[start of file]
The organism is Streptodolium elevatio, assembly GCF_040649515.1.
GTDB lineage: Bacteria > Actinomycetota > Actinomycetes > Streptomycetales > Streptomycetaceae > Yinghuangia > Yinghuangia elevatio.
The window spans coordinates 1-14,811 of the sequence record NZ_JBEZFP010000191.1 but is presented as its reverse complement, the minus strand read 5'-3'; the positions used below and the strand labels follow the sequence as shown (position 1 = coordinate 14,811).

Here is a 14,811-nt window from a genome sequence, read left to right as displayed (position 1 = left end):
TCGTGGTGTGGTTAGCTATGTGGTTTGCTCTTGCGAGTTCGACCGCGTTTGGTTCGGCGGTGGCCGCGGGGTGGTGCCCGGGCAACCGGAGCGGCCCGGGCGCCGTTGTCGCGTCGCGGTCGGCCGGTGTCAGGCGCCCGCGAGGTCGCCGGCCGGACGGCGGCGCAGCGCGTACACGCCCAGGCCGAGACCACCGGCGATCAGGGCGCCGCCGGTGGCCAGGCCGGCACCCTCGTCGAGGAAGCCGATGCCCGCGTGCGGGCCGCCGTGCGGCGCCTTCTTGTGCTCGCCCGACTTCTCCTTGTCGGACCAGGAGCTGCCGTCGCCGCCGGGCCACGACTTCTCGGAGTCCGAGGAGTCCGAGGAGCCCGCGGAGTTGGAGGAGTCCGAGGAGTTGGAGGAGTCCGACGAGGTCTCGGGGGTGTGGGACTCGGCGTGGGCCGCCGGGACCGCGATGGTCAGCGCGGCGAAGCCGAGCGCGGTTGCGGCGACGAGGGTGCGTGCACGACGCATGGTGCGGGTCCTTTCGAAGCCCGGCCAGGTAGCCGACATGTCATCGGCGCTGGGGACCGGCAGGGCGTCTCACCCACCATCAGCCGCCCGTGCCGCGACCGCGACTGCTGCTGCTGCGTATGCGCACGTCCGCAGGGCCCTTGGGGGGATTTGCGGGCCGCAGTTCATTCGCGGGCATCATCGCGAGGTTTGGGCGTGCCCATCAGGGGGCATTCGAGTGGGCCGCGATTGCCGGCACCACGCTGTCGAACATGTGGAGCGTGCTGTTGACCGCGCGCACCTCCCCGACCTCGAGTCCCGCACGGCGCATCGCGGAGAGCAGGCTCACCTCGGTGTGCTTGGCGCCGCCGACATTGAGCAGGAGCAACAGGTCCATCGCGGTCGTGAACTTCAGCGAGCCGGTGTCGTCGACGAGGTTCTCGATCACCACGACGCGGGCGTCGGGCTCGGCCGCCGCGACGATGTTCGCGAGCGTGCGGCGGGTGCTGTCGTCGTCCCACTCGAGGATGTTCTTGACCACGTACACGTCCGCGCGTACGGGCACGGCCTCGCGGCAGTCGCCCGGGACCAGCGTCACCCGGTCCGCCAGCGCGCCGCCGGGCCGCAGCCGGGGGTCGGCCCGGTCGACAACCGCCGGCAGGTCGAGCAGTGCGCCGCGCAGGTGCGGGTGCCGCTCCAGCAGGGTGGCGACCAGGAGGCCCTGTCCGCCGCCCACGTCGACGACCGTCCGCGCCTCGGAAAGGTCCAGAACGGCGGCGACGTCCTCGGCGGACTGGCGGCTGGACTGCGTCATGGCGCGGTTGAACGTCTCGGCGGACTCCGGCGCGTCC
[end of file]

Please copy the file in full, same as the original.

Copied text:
The organism is Streptodolium elevatio, assembly GCF_040649515.1.
GTDB lineage: Bacteria > Actinomycetota > Actinomycetes > Streptomycetales > Streptomycetaceae > Yinghuangia > Yinghuangia elevatio.
The window spans coordinates 1-14,811 of the sequence record NZ_JBEZFP010000191.1 but is presented as its reverse complement, the minus strand read 5'-3'; the positions used below and the strand labels follow the sequence as shown (position 1 = coordinate 14,811).

Here is a 14,811-nt window from a genome sequence, read left to right as displayed (position 1 = left end):
TCGTGGTGTGGTTAGCTATGTGGTTTGCTCTTGCGAGTTCGACCGCGTTTGGTTCGGCGGTGGCCGCGGGGTGGTGCCCGGGCAACCGGAGCGGCCCGGGCGCCGTTGTCGCGTCGCGGTCGGCCGGTGTCAGGCGCCCGCGAGGTCGCCGGCCGGACGGCGGCGCAGCGCGTACACGCCCAGGCCGAGACCACCGGCGATCAGGGCGCCGCCGGTGGCCAGGCCGGCACCCTCGTCGAGGAAGCCGATGCCCGCGTGCGGGCCGCCGTGCGGCGCCTTCTTGTGCTCGCCCGACTTCTCCTTGTCGGACCAGGAGCTGCCGTCGCCGCCGGGCCACGACTTCTCGGAGTCCGAGGAGTCCGAGGAGCCCGCGGAGTTGGAGGAGTCCGAGGAGTTGGAGGAGTCCGACGAGGTCTCGGGGGTGTGGGACTCGGCGTGGGCCGCCGGGACCGCGATGGTCAGCGCGGCGAAGCCGAGCGCGGTTGCGGCGACGAGGGTGCGTGCACGACGCATGGTGCGGGTCCTTTCGAAGCCCGGCCAGGTAGCCGACATGTCATCGGCGCTGGGGACCGGCAGGGCGTCTCACCCACCATCAGCCGCCCGTGCCGCGACCGCGACTGCTGCTGCTGCGTATGCGCACGTCCGCAGGGCCCTTGGGGGGATTTGCGGGCCGCAGTTCATTCGCGGGCATCATCGCGAGGTTTGGGCGTGCCCATCAGGGGGCATTCGAGTGGGCCGCGATTGCCGGCACCACGCTGTCGAACATGTGGAGCGTGCTGTTGACCGCGCGCACCTCCCCGACCTCGAGTCCCGCACGGCGCATCGCGGAGAGCAGGCTCACCTCGGTGTGCTTGGCGCCGCCGACATTGAGCAGGAGCAACAGGTCCATCGCGGTCGTGAACTTCAGCGAGCCGGTGTCGTCGACGAGGTTCTCGATCACCACGACGCGGGCGTCGGGCTCGGCCGCCGCGACGATGTTCGCGAGCGTGCGGCGGGTGCTGTCGTCGTCCCACTCGAGGATGTTCTTGACCACGTACACGTCCGCGCGTACGGGCACGGCCTCGCGGCAGTCGCCCGGGACCAGCGTCACCCGGTCCGCCAGCGCGCCGCCGGGCCGCAGCCGGGGGTCGGCCCGGTCGACAACCGCCGGCAGGTCGAGCAGTGCGCCGCGCAGGTGCGGGTGCCGCTCCAGCAGGGTGGCGACCAGGAGGCCCTGTCCGCCGCCCACGTCGACGACCGTCCGCGCCTCGGAAAGGTCCAGAACGGCGGCGACGTCCTCGGCGGACTGGCGGCTGGACTGCGTCATGGCGCGGTTGAACGTCTCGGCGGACTCCGGCGCGTCC